Donations to help save UK's computer heritage

IBM and PGP contribute to Bletchley campaign

Two £25,000 donations by major technology companies could kick-start the campaign to keep the National Museum of Computing in Bletchley running.

The campaign to raise around £7 million to run the museum has received a major boost with the news that computer giants IBM and encryption specialists PGP have contributed $50,000 each.

The two companies' contributions are all the more fitting considering the code-breaking and computers nature of the museum, with Bletchley the site where the German wartime code Enigma was famously cracked, handing the Allies a huge tactical advantage.

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"It's an important part not only of computing, but of cryptology and analysis," IBM's Andrew Hart told the BBC.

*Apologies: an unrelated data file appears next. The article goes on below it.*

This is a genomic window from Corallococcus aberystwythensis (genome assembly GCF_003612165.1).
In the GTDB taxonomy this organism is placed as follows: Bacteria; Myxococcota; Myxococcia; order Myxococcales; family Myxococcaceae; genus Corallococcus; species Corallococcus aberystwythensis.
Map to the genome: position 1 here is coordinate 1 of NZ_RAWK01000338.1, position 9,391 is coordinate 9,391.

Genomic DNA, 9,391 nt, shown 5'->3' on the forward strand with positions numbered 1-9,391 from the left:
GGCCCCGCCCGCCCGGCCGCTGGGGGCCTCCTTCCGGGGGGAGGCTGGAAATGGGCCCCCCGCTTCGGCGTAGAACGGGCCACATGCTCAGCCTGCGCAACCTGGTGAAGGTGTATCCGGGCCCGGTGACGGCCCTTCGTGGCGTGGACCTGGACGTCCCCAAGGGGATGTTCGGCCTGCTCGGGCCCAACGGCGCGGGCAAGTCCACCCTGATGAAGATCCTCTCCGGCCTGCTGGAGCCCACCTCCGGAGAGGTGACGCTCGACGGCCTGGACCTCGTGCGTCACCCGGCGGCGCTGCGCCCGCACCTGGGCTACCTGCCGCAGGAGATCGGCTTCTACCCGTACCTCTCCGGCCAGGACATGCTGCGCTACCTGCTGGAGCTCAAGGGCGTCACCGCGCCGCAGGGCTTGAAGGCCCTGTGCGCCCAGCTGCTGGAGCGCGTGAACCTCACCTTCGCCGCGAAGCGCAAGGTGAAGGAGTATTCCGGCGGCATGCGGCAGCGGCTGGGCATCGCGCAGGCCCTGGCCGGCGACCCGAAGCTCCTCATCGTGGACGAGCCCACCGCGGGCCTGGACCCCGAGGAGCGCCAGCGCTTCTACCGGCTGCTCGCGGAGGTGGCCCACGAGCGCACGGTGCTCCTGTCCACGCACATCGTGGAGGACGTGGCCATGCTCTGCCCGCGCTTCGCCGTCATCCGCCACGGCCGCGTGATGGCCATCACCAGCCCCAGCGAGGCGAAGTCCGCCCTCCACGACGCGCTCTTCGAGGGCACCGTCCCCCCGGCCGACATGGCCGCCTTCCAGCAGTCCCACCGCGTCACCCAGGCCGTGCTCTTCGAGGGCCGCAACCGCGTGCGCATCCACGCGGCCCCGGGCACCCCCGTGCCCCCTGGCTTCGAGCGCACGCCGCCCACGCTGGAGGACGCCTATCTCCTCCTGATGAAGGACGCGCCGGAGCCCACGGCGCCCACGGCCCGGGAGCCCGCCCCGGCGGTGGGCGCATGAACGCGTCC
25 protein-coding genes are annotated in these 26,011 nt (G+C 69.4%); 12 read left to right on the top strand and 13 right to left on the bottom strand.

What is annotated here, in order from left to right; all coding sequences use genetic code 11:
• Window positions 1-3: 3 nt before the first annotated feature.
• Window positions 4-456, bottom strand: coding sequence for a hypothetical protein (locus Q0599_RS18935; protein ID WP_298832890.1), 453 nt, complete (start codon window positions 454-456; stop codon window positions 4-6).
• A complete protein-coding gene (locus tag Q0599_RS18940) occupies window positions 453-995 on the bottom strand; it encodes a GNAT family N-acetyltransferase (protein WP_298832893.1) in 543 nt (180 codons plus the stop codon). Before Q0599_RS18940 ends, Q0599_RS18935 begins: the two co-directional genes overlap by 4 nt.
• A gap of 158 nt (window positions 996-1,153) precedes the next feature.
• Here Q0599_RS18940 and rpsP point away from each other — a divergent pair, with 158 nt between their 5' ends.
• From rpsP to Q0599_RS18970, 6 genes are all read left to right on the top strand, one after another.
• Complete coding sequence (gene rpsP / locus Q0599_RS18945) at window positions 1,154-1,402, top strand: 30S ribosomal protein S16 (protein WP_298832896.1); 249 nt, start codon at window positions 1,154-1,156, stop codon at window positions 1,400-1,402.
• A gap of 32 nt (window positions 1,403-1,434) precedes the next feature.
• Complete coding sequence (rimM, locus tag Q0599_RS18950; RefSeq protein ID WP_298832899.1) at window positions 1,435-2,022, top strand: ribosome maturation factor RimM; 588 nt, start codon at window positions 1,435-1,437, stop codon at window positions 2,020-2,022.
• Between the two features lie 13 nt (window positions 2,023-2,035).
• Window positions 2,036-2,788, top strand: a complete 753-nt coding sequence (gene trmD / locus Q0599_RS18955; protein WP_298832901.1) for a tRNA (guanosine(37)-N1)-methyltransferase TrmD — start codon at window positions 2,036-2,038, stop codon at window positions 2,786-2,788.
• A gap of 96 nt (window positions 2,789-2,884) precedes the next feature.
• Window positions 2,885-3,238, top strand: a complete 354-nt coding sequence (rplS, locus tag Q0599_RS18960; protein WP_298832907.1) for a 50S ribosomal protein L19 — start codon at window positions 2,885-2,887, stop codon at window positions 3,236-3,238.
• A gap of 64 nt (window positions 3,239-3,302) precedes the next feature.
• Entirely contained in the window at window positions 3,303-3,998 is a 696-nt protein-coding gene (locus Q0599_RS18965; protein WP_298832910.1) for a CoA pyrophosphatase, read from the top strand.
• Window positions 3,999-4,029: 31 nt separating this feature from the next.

"We're getting involved to help preserve what is a fundamental part of our history.

"I think it's very important to act to preserve this because a lot of people think this equipment is obsolete, so a lot of this material is being lost and destroyed at an incredible rate."

The National Museum of Computing boats many exhibits including Colossus, a competitor for the role of the first computer, a history of the humble calculator and a showcase of computer icons through the 1970s and 1980s as home computing took off.